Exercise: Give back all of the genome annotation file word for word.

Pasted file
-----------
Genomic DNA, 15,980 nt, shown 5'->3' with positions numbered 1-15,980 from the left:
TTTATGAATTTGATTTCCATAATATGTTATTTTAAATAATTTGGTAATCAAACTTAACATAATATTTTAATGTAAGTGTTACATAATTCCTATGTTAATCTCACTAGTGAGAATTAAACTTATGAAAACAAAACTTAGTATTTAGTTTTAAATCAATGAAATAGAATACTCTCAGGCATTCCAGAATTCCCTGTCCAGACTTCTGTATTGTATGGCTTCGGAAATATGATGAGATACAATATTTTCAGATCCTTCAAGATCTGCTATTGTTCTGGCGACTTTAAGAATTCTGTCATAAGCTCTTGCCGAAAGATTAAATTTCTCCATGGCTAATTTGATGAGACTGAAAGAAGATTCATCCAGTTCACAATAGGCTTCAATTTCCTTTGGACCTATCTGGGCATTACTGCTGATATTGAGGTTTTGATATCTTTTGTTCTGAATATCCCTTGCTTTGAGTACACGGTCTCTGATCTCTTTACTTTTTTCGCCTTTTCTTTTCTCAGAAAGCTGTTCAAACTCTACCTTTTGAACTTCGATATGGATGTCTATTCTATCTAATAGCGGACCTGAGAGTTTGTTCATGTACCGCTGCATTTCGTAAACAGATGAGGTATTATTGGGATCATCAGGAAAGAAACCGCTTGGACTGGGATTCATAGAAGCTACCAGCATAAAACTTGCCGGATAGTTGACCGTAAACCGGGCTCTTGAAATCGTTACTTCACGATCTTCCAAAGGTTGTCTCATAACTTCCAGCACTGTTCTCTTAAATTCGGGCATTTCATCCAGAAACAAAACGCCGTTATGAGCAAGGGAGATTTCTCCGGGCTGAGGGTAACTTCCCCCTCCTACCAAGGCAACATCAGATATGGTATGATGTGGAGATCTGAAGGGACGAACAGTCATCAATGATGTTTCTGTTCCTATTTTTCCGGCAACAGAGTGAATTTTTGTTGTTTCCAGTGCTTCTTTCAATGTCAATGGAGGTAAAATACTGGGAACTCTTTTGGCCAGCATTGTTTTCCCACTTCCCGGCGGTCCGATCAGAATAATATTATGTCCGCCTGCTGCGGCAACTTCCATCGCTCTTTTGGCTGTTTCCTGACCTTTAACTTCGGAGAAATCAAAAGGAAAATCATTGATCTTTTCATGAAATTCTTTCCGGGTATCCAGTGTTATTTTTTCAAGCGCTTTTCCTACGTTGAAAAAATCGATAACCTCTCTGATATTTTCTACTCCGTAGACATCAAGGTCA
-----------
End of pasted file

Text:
Genomic DNA, 15,980 nt, shown 5'->3' with positions numbered 1-15,980 from the left:
TTTATGAATTTGATTTCCATAATATGTTATTTTAAATAATTTGGTAATCAAACTTAACATAATATTTTAATGTAAGTGTTACATAATTCCTATGTTAATCTCACTAGTGAGAATTAAACTTATGAAAACAAAACTTAGTATTTAGTTTTAAATCAATGAAATAGAATACTCTCAGGCATTCCAGAATTCCCTGTCCAGACTTCTGTATTGTATGGCTTCGGAAATATGATGAGATACAATATTTTCAGATCCTTCAAGATCTGCTATTGTTCTGGCGACTTTAAGAATTCTGTCATAAGCTCTTGCCGAAAGATTAAATTTCTCCATGGCTAATTTGATGAGACTGAAAGAAGATTCATCCAGTTCACAATAGGCTTCAATTTCCTTTGGACCTATCTGGGCATTACTGCTGATATTGAGGTTTTGATATCTTTTGTTCTGAATATCCCTTGCTTTGAGTACACGGTCTCTGATCTCTTTACTTTTTTCGCCTTTTCTTTTCTCAGAAAGCTGTTCAAACTCTACCTTTTGAACTTCGATATGGATGTCTATTCTATCTAATAGCGGACCTGAGAGTTTGTTCATGTACCGCTGCATTTCGTAAACAGATGAGGTATTATTGGGATCATCAGGAAAGAAACCGCTTGGACTGGGATTCATAGAAGCTACCAGCATAAAACTTGCCGGATAGTTGACCGTAAACCGGGCTCTTGAAATCGTTACTTCACGATCTTCCAAAGGTTGTCTCATAACTTCCAGCACTGTTCTCTTAAATTCGGGCATTTCATCCAGAAACAAAACGCCGTTATGAGCAAGGGAGATTTCTCCGGGCTGAGGGTAACTTCCCCCTCCTACCAAGGCAACATCAGATATGGTATGATGTGGAGATCTGAAGGGACGAACAGTCATCAATGATGTTTCTGTTCCTATTTTTCCGGCAACAGAGTGAATTTTTGTTGTTTCCAGTGCTTCTTTCAATGTCAATGGAGGTAAAATACTGGGAACTCTTTTGGCCAGCATTGTTTTCCCACTTCCCGGCGGTCCGATCAGAATAATATTATGTCCGCCTGCTGCGGCAACTTCCATCGCTCTTTTGGCTGTTTCCTGACCTTTAACTTCGGAGAAATCAAAAGGAAAATCATTGATCTTTTCATGAAATTCTTTCCGGGTATCCAGTGTTATTTTTTCAAGCGCTTTTCCTACGTTGAAAAAATCGATAACCTCTCTGATATTTTCTACTCCGTAGACATCAAGGTCA